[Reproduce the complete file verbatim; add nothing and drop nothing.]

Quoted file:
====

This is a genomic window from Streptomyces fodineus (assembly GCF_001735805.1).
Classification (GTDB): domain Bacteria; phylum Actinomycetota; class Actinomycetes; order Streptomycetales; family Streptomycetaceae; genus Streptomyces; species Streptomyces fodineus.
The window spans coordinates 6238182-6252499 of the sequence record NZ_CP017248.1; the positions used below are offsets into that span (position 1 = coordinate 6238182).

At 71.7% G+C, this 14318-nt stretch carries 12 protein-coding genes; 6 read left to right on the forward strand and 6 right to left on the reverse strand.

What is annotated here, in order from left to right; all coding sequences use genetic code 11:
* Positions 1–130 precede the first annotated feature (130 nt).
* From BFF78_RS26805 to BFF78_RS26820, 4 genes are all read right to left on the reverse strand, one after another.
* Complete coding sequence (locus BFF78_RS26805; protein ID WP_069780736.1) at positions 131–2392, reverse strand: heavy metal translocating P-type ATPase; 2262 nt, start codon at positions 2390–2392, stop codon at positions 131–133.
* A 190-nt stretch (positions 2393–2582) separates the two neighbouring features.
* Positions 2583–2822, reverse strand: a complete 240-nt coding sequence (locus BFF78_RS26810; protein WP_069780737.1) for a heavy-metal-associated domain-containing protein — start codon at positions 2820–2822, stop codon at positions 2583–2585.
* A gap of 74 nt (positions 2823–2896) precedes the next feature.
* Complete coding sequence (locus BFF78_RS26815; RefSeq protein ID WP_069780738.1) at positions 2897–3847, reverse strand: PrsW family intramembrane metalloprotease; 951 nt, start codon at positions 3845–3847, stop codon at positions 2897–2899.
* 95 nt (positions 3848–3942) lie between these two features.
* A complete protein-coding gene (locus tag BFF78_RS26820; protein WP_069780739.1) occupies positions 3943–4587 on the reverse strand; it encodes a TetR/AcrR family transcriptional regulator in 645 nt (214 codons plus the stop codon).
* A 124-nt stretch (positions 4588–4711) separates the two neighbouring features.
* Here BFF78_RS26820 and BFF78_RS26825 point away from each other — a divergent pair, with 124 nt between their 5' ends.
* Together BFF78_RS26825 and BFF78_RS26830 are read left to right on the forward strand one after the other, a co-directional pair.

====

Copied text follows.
This is a genomic window from Streptomyces fodineus (assembly GCF_001735805.1).
Classification (GTDB): domain Bacteria; phylum Actinomycetota; class Actinomycetes; order Streptomycetales; family Streptomycetaceae; genus Streptomyces; species Streptomyces fodineus.
The window spans coordinates 6238182-6252499 of the sequence record NZ_CP017248.1; the positions used below are offsets into that span (position 1 = coordinate 6238182).

At 71.7% G+C, this 14318-nt stretch carries 12 protein-coding genes; 6 read left to right on the forward strand and 6 right to left on the reverse strand.

What is annotated here, in order from left to right; all coding sequences use genetic code 11:
* Positions 1–130 precede the first annotated feature (130 nt).
* From BFF78_RS26805 to BFF78_RS26820, 4 genes are all read right to left on the reverse strand, one after another.
* Complete coding sequence (locus BFF78_RS26805; protein ID WP_069780736.1) at positions 131–2392, reverse strand: heavy metal translocating P-type ATPase; 2262 nt, start codon at positions 2390–2392, stop codon at positions 131–133.
* A 190-nt stretch (positions 2393–2582) separates the two neighbouring features.
* Positions 2583–2822, reverse strand: a complete 240-nt coding sequence (locus BFF78_RS26810; protein WP_069780737.1) for a heavy-metal-associated domain-containing protein — start codon at positions 2820–2822, stop codon at positions 2583–2585.
* A gap of 74 nt (positions 2823–2896) precedes the next feature.
* Complete coding sequence (locus BFF78_RS26815; RefSeq protein ID WP_069780738.1) at positions 2897–3847, reverse strand: PrsW family intramembrane metalloprotease; 951 nt, start codon at positions 3845–3847, stop codon at positions 2897–2899.
* 95 nt (positions 3848–3942) lie between these two features.
* A complete protein-coding gene (locus tag BFF78_RS26820; protein WP_069780739.1) occupies positions 3943–4587 on the reverse strand; it encodes a TetR/AcrR family transcriptional regulator in 645 nt (214 codons plus the stop codon).
* A 124-nt stretch (positions 4588–4711) separates the two neighbouring features.
* Here BFF78_RS26820 and BFF78_RS26825 point away from each other — a divergent pair, with 124 nt between their 5' ends.
* Together BFF78_RS26825 and BFF78_RS26830 are read left to right on the forward strand one after the other, a co-directional pair.